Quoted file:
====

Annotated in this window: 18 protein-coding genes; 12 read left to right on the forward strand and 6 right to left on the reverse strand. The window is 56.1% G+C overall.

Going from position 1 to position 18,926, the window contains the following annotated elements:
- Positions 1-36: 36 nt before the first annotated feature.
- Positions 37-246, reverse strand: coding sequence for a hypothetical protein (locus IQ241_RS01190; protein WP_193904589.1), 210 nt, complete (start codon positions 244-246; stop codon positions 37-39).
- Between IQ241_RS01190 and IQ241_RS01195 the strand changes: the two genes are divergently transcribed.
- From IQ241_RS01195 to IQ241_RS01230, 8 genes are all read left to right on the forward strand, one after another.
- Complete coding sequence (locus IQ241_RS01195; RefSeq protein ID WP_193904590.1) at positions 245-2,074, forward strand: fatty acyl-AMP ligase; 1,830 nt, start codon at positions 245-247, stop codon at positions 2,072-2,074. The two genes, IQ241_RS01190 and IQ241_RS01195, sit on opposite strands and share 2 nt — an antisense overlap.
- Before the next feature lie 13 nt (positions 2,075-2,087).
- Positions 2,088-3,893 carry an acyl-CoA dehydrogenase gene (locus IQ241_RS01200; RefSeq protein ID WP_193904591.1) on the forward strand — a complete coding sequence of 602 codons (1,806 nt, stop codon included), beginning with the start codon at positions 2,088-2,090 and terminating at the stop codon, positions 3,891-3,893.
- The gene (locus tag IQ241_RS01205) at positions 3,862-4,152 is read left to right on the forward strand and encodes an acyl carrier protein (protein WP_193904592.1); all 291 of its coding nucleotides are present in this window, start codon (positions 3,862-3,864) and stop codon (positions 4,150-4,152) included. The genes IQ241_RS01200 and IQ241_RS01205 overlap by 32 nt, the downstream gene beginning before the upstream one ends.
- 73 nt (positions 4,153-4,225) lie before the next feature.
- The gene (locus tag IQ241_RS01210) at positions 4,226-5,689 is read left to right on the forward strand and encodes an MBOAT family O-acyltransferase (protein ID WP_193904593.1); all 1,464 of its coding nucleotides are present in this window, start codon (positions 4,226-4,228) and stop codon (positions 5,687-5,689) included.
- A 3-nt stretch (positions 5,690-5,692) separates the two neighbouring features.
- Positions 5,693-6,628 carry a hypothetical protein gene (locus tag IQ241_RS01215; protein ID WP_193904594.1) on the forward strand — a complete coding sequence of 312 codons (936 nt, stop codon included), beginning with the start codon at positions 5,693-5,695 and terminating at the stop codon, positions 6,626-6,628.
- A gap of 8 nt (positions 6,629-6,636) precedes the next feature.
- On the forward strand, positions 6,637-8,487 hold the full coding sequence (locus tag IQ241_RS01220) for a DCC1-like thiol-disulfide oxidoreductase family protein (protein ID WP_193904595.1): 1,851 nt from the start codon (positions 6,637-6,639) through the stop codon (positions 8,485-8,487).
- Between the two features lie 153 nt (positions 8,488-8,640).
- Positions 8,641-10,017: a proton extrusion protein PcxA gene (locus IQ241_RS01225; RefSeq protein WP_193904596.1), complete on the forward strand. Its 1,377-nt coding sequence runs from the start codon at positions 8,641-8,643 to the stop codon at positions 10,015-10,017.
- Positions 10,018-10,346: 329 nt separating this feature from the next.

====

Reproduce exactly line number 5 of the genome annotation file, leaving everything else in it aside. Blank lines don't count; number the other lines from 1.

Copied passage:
- Between IQ241_RS01190 and IQ241_RS01195 the strand changes: the two genes are divergently transcribed.